A spokesman for the Oneida Indian Nation questions why the public airwaves can't be used as a forum for making their point in the ongoing debate.
Two Washington D.C. radio stations have decided they will not run ads from a group pressuring the Washington Redskins to change their name.
The ad was scheduled to air this weekend on WJFK-FM and WPGC-FM, The Washington Post reported. Paid for by the Oneida Indian Nation, the spot called for Redskins owner Daniel Snyder to change the NFL team's nickname, which it has had since 1933.
Snyder has vowed to keep the team's name.
Steve Swenson, senior vice president of CBS Radio Washington, said in an e-mail to the Oneida Indian Nation that "[b]ased on the amount of on-air debate, adding paid commercials from one side is not something that we think is beneficial for this discussion and for our audience," the paper reported.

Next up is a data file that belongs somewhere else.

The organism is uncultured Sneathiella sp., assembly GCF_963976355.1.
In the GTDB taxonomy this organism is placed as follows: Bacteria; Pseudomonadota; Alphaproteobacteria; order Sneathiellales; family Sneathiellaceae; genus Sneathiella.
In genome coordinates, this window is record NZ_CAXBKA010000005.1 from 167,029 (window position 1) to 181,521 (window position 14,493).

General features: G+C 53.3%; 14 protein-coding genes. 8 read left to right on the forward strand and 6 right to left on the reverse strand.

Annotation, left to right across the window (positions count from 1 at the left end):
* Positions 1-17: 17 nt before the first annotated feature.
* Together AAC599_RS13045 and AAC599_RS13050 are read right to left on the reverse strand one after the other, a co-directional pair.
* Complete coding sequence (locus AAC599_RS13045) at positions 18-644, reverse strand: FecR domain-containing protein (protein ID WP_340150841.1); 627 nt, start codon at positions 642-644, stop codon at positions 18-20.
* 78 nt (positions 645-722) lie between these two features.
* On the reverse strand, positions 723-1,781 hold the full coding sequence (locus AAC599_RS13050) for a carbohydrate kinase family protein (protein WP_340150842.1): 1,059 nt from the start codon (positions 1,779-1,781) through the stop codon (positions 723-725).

Ads supporting a name change have aired in every market where the Redskins have played this season.
“It is unfortunate and un-American that the station permits the team to slander Native Americans on the public airwaves with the use of the r-word, but doesn’t permit Native Americans to use the same airwaves to object to the use of a racial slur,” Oneida Indian Nation spokesman Ray Halbritter told the paper.